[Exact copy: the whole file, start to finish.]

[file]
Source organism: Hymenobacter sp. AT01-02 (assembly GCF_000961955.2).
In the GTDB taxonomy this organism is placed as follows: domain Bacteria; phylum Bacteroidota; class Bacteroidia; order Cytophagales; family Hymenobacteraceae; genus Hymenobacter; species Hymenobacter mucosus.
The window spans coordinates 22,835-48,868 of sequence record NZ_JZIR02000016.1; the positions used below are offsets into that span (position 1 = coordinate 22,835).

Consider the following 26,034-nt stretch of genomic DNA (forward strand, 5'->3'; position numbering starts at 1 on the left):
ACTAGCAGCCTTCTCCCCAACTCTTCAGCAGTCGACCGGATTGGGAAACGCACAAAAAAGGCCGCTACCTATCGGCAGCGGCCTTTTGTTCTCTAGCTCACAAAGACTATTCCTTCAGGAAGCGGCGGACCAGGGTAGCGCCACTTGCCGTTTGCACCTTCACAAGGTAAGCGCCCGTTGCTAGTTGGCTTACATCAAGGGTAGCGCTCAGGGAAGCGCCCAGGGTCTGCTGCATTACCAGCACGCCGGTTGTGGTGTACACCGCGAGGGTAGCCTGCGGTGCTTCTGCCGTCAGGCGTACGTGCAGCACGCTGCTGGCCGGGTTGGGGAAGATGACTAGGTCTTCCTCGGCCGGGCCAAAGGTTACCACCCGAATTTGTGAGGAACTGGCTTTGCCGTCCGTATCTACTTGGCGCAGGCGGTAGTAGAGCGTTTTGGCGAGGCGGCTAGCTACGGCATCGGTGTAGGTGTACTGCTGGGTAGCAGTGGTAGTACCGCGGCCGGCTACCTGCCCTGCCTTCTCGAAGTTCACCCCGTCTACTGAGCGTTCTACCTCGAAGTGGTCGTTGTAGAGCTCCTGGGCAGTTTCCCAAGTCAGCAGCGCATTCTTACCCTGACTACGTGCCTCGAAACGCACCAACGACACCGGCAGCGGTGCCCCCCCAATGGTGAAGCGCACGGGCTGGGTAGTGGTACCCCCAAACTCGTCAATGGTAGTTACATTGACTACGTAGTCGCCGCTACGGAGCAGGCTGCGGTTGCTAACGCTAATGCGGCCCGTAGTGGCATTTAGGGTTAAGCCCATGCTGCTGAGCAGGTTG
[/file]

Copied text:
Source organism: Hymenobacter sp. AT01-02 (assembly GCF_000961955.2).
In the GTDB taxonomy this organism is placed as follows: domain Bacteria; phylum Bacteroidota; class Bacteroidia; order Cytophagales; family Hymenobacteraceae; genus Hymenobacter; species Hymenobacter mucosus.
The window spans coordinates 22,835-48,868 of sequence record NZ_JZIR02000016.1; the positions used below are offsets into that span (position 1 = coordinate 22,835).

Consider the following 26,034-nt stretch of genomic DNA (forward strand, 5'->3'; position numbering starts at 1 on the left):
ACTAGCAGCCTTCTCCCCAACTCTTCAGCAGTCGACCGGATTGGGAAACGCACAAAAAAGGCCGCTACCTATCGGCAGCGGCCTTTTGTTCTCTAGCTCACAAAGACTATTCCTTCAGGAAGCGGCGGACCAGGGTAGCGCCACTTGCCGTTTGCACCTTCACAAGGTAAGCGCCCGTTGCTAGTTGGCTTACATCAAGGGTAGCGCTCAGGGAAGCGCCCAGGGTCTGCTGCATTACCAGCACGCCGGTTGTGGTGTACACCGCGAGGGTAGCCTGCGGTGCTTCTGCCGTCAGGCGTACGTGCAGCACGCTGCTGGCCGGGTTGGGGAAGATGACTAGGTCTTCCTCGGCCGGGCCAAAGGTTACCACCCGAATTTGTGAGGAACTGGCTTTGCCGTCCGTATCTACTTGGCGCAGGCGGTAGTAGAGCGTTTTGGCGAGGCGGCTAGCTACGGCATCGGTGTAGGTGTACTGCTGGGTAGCAGTGGTAGTACCGCGGCCGGCTACCTGCCCTGCCTTCTCGAAGTTCACCCCGTCTACTGAGCGTTCTACCTCGAAGTGGTCGTTGTAGAGCTCCTGGGCAGTTTCCCAAGTCAGCAGCGCATTCTTACCCTGACTACGTGCCTCGAAACGCACCAACGACACCGGCAGCGGTGCCCCCCCAATGGTGAAGCGCACGGGCTGGGTAGTGGTACCCCCAAACTCGTCAATGGTAGTTACATTGACTACGTAGTCGCCGCTACGGAGCAGGCTGCGGTTGCTAACGCTAATGCGGCCCGTAGTGGCATTTAGGGTTAAGCCCATGCTGCTGAGCAGGTTG